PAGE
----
MOUNT VERNON, N.Y. – After years of delays, debate, public outcries and citywide frustration, construction has begun in earnest at the Memorial Field Tennis Center in Mount Vernon.
Memorial Field, once a teeming and vibrant hub of recreation for athletes throughout Westchester County, has been in a blighted state for several years as state and local politicians debated and haggled over how to best renovate the location.
One thing that has been constant is the desire to build a tennis center, which will allow the city to generate at least some revenue from the field while the debate rages about what to do with the rest of the field. Earlier this year, the Mount Vernon Board of Estimate and Contracts opened the bidding process for steel framework at the tennis facility, which began on Tuesday.
On Tuesday, steel beams that will frame the building were installed, with construction on that phase of the project expected to be completed “very soon.”
Once completed, the ground floor of the tennis center will feature a pro shop, reception area, office, concession stands, locker rooms and a viewing section overlooking the courts. The second floor will include a sizable multi-purpose room, additional viewing areas and restrooms.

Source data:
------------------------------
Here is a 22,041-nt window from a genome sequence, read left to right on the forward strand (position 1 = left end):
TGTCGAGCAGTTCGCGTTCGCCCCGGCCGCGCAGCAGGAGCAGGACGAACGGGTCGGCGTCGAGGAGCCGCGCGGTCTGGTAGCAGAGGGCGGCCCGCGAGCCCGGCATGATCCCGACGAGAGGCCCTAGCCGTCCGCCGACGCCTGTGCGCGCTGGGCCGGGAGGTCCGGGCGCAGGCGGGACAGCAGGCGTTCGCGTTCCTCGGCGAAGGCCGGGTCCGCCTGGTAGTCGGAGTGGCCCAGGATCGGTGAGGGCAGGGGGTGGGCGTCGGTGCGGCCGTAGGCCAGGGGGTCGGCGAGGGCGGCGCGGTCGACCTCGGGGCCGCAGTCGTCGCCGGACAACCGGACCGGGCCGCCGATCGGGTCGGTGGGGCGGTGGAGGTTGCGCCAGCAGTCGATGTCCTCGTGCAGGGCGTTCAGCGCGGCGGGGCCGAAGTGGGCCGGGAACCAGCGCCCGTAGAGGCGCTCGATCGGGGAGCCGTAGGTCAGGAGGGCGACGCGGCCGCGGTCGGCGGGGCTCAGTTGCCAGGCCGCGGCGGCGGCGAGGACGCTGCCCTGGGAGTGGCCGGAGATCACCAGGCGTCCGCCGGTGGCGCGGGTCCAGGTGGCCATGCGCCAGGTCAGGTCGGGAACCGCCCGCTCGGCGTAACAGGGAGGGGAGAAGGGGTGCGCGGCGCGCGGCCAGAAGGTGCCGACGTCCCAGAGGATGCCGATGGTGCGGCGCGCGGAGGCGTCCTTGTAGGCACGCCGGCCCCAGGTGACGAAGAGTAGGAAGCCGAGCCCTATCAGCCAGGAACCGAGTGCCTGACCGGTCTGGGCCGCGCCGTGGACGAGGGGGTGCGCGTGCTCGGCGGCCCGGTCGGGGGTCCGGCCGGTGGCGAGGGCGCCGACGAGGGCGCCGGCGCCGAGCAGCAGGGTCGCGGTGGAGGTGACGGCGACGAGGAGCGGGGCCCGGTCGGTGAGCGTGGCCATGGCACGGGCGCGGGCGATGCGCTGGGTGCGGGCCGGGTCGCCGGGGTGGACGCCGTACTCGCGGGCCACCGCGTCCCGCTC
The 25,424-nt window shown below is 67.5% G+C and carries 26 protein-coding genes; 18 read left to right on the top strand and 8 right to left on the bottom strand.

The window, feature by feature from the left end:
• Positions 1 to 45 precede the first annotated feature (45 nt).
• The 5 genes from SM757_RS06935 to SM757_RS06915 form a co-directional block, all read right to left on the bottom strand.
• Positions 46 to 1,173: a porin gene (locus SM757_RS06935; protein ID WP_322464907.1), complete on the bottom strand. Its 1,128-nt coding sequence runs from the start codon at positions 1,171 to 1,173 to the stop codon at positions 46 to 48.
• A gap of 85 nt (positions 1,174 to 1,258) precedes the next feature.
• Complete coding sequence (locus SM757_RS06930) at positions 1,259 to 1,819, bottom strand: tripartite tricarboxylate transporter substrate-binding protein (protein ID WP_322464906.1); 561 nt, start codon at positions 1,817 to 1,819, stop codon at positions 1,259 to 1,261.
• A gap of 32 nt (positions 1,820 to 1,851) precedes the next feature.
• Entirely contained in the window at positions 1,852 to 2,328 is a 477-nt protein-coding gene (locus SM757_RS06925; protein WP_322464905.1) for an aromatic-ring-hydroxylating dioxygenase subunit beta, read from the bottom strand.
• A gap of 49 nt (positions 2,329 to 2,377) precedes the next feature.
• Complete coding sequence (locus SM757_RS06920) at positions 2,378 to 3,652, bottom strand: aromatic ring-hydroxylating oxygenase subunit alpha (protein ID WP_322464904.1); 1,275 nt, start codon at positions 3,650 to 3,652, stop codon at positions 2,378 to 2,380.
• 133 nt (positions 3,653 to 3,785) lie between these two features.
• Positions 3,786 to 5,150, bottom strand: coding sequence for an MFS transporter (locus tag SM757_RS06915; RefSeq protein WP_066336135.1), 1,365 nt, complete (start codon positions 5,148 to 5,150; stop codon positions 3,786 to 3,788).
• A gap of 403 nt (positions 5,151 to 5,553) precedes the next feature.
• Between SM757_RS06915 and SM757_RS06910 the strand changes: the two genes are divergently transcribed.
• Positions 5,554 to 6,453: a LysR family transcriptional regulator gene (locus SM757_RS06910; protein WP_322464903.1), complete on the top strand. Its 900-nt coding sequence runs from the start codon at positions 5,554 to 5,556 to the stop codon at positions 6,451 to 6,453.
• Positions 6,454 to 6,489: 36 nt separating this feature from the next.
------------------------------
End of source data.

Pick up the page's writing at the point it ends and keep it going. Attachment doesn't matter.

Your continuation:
In its prime, Memorial Field, which was built in the late 1920s, was one of the most prominent and highly populated parks in Westchester County. Officials have been proposing and reviewing ideas to renovate the field, but they’ve been stuck in a holding pattern for more than two years.
In an effort to expedite renovation efforts at Memorial Field, Assemblyman J. Gary Pretlow pledged more than $1 million to offset construction costs - including some of the steelwork for the tennis facility – including a $250,000 stipend to make much-needed repairs in the municipal parking lot, which has been in disarray for a decade.
Mount Vernon Mayor Ernest Davis stated that Memorial Field has become a hotbed political issue over the years, as consternation in the city continues to grow as progress remains slow.
“Much has been said about the reconstruction of Memorial Field, be it god, bad or in different, the stories persist. Nonetheless we move forward,” Davis said when accepting the money from Pretlow. "Some politicians made it their platform to create and spread untruths and rumor mills instead of banding together and assist in the positive venture of completing this project; a project that will benefit not only the Mount Vernon populace, but its surrounding communities as well.”
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